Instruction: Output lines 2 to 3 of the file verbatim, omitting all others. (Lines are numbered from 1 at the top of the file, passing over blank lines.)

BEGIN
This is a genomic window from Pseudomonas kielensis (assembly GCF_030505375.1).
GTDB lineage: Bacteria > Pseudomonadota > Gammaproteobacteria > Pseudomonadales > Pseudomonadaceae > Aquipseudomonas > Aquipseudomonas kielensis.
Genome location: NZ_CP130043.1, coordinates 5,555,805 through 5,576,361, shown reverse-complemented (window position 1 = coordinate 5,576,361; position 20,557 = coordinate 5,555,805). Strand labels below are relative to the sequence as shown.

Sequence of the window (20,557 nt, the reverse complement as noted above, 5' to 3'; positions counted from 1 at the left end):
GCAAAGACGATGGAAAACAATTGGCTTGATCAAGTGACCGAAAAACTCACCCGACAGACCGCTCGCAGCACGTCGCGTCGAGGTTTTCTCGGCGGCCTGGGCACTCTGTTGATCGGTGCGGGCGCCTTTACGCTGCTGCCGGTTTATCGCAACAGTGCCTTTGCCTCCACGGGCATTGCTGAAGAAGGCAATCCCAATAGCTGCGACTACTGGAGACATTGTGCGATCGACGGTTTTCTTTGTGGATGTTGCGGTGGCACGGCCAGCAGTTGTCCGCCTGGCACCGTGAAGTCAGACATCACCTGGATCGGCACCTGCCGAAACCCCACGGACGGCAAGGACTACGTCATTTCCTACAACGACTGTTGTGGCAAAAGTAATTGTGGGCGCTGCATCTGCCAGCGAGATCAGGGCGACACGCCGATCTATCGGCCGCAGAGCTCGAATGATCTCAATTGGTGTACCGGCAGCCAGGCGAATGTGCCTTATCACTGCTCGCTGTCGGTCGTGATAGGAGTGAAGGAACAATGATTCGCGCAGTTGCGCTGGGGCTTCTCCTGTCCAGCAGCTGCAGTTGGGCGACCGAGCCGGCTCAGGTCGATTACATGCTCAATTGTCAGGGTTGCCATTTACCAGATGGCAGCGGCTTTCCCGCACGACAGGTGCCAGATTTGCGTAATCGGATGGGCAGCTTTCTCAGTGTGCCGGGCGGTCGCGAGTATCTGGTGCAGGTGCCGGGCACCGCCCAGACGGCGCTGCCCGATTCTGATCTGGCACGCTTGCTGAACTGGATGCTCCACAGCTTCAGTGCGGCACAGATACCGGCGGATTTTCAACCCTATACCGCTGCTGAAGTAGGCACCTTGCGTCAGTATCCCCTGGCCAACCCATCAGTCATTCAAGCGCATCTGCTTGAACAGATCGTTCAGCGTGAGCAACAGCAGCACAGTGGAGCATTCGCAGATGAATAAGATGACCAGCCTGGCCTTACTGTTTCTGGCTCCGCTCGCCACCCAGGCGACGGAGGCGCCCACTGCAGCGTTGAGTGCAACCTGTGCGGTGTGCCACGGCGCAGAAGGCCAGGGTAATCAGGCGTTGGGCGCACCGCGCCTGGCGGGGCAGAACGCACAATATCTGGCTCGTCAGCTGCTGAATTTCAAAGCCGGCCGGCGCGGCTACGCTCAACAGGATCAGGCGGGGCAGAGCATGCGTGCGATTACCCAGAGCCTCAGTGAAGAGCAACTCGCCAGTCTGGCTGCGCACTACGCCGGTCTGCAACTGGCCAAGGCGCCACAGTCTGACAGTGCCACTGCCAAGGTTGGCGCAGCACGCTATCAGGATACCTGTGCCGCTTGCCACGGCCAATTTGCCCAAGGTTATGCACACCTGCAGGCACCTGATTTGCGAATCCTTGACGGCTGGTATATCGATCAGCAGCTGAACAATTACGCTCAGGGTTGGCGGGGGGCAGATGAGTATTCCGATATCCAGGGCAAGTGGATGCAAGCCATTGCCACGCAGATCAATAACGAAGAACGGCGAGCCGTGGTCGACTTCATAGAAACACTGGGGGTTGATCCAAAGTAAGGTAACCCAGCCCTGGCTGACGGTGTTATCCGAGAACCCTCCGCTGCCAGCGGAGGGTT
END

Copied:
GTDB lineage: Bacteria > Pseudomonadota > Gammaproteobacteria > Pseudomonadales > Pseudomonadaceae > Aquipseudomonas > Aquipseudomonas kielensis.
Genome location: NZ_CP130043.1, coordinates 5,555,805 through 5,576,361, shown reverse-complemented (window position 1 = coordinate 5,576,361; position 20,557 = coordinate 5,555,805). Strand labels below are relative to the sequence as shown.